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Enthusiasm takes root for Garinger garden club president

  • http://media.charlotteobserver.com/smedia/2014/01/13/17/02/gRRFZ.Em.138.jpeg|316
    TODD SUMLIN - tsumlin@charlotteobserver.com
    Chardonaé Johnson at the Garinger High School greenhouse. An environmental science class piqued her interest in gardening and she became president of the garden club. Garinger partners with Friendship Gardens, which farms in urban areas to inform others about growing food and offer produce to those in need.
  • http://media.charlotteobserver.com/smedia/2014/01/13/17/02/3WfEH.Em.138.jpeg|473
    TODD SUMLIN - tsumlin@charlotteobserver.com
    Chardonae looks over seedlings in the greenhouse. Last fall, students harvested many vegetables, from beets to lettuce.

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  • Meet Chardonaé Johnson

    School: Senior at Garinger High

    Age: 17

    How she spends her free time: Chardonaé does peer tutoring twice a week after school, baby-sitting and leading the garden club’s efforts.

    Favorite produce: To grow – carrots, “because they sprout so fast, and it’s so cool to pull so many out from underneath the earth.” To eat – spinach, pears and cherries. “I think we just got a pear tree, so that’s a plus!”

    Dream school: The University of Chicago, because of their research facilities – and also in small part because she’s fascinated that the city dyes the Chicago River green every year for St. Patrick’s Day. (“What happens to the fish? What about your skin?”)



When a teacher suggested Chardonaé Johnson be president of Garinger’s new gardening club, she was nervous and excited. “I’d never been in a leadership role,” she said.

Chardonaé talked about how she’s been a quiet student and never pictured herself as one with an official leadership title at her school.

But aside from the nerves, she was mostly excited. Bobbie Mabe, a Garinger family advocate who spends most of her time involving students with the school’s garden, can attest to that.

“She emailed me saying, ‘I just want to let you know that I want to be the president!’ ” Mabe recalled.

A Teach for America teacher began plans to revive the 2 1/2-acre garden last year. Garinger partnered with Friendship Gardens, which farms in urban areas to unite communities, inform others about growing food and serve produce to those in need. This fall, most of Garinger’s produce went to the hungry, said Henry Owen, Friendship Gardens’ program director.

Chardonaé, a senior who moved to Charlotte in her freshman year, said she grew up growing vegetables in Michigan with her grandmother, but didn’t know a lot about it.

An Advanced Placement environmental science class last year piqued her interest. Now she meets every Thursday with the club – five student members strong – about how to make progress in the garden.

In fall 2013, students harvested many vegetables, from beets to lettuce. She’s working on getting more apple trees planted, she said, because it was fun – and fruitful – picking from a tree this year.

“They were the ugliest apples, but once you peeled the skin off, they were pretty good.”

Her outlook on nutrition has changed, too. “Now I eat kale and all of this. I used to be addicted to Hot Pockets. At first I’d never eat salad, and now I like spinach.”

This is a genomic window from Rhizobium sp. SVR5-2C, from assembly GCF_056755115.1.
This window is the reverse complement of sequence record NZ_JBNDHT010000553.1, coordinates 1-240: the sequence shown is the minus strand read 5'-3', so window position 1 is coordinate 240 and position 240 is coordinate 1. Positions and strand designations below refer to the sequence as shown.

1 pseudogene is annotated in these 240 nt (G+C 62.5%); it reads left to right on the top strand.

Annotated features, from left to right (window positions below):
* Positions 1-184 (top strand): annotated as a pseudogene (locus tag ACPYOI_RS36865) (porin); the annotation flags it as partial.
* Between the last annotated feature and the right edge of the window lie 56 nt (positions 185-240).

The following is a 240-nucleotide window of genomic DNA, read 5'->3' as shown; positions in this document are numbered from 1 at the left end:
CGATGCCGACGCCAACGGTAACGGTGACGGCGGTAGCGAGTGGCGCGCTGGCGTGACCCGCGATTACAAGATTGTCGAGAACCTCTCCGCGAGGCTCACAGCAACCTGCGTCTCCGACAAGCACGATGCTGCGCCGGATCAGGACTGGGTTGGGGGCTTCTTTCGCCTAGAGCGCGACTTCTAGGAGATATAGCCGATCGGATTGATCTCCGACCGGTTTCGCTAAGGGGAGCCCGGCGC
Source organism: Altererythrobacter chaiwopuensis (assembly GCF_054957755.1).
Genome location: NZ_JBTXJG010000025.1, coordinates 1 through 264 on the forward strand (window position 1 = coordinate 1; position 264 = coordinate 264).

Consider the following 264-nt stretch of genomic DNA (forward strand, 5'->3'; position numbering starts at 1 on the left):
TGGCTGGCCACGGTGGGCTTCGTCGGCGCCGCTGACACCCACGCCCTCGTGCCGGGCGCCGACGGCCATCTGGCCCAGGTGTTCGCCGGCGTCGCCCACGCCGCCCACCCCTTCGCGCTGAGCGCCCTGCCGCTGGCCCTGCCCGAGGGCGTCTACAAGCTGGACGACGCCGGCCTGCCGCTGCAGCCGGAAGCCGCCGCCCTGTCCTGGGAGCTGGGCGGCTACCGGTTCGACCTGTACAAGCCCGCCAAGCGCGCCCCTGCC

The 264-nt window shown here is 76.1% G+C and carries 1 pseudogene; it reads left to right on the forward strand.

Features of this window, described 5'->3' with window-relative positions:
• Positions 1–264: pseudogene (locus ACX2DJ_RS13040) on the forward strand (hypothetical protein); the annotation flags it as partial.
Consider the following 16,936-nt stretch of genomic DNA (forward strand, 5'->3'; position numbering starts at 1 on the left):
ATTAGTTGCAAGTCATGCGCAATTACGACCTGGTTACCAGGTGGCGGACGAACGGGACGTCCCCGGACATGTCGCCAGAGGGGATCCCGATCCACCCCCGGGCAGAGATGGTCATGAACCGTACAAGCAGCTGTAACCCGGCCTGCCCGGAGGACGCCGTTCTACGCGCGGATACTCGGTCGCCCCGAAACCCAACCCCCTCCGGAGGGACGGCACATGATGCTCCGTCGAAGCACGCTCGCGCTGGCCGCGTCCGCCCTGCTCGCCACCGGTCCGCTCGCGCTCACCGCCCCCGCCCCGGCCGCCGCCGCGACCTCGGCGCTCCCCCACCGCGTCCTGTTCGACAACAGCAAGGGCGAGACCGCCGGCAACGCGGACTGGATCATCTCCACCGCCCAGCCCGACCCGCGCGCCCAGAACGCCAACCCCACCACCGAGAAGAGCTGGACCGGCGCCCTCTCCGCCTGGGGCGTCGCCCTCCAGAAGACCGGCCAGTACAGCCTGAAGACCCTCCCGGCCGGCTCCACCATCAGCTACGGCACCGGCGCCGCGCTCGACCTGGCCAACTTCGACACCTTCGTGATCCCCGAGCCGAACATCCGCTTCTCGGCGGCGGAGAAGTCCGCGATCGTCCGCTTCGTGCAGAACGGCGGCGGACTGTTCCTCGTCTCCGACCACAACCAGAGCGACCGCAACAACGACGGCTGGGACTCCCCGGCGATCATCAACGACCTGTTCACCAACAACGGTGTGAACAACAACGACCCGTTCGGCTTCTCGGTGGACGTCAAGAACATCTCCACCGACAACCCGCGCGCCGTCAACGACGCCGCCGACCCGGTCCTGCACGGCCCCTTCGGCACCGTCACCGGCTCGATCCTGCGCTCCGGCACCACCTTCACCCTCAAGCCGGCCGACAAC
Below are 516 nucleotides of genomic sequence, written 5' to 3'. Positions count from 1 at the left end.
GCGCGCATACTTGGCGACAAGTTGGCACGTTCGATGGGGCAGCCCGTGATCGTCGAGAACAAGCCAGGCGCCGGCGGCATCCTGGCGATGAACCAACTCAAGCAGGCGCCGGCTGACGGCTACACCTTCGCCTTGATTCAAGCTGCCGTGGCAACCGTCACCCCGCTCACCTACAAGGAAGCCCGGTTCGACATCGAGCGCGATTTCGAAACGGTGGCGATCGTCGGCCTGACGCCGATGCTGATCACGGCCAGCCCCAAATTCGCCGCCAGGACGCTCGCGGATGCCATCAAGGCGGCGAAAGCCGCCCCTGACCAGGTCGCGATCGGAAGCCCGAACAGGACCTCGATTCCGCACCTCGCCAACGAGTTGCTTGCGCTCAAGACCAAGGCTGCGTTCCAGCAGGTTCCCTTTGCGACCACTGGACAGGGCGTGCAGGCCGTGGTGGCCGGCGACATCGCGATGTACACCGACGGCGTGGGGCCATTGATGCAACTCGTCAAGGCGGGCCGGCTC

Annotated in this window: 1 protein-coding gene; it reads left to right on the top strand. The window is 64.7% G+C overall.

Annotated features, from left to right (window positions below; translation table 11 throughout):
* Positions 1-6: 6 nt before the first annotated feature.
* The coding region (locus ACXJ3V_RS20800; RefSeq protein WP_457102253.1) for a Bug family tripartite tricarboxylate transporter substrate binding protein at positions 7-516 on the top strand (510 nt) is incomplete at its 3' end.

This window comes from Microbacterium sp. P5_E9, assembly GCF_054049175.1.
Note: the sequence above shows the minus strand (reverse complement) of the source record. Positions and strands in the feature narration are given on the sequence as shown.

But Chardonaé’s involvement isn’t just about growing food. She’s taking charge with a business plan to figure out how to work with local restaurants. In recent weeks, she’s worked with a volunteer business consultant to map out a plan for selling and donating produce locally.

Mabe said she was amazed when she took Chardonaé to a festival recently to set up a booth about the garden. Chardonaé disappeared but returned a few minutes later, triumphant after talking to a woman running a smoothie business.

“ ‘She’s going to use our fruit in her smoothies,’ ” Chardonaé told Mabe.

“She’s so personable. It seems easy for her to talk to people,” Mabe said. “She’s like a salesperson.”

Chardonaé is also a top student in her class.

“She’s a teacher’s dream,” said James Ford, who taught her world history and was recently named Southwest Region Teacher of the Year by the state.

“She’s good at everything. ... She’s one of the only students I’ve ever had get 100s on tests.”

While she’s always done well in school, Chardonaé said she’s perhaps learned the most this year. Her biggest lessons so far came after problems with a biology class and her garden club involvement, she said.

She hit a snag when she struggled with AP biology, but said she motivated herself to work harder to get on track.

“I learned what it feels like to actually want something. I need to care about what I do my senior year.”

That matters because Chardonaé has her sights set on the University of Chicago. She said she’s applied to several other schools as well.

Working in the garden and learning the science behind farming also took Chardonaé by surprise.

“I’ve been learning a lot. I know it sounds corny, but I’ve learned a lot about myself, too.”

She’d always dreamed of becoming a doctor – perhaps an OB/GYN because she loves babies, a pediatrician, or something in urban medicine. But now she’s possibly interested in agriculture or the environment.

Chardonaé thought she was taking on her first leadership role at Garinger this year with the garden club, but Ford said she’s been a leader at the school all four years.

“She might not have seen it like that,” he said, “but we identified her as a class leader early on.”

Ruebens: 704-358-5294; Twitter: @lruebens
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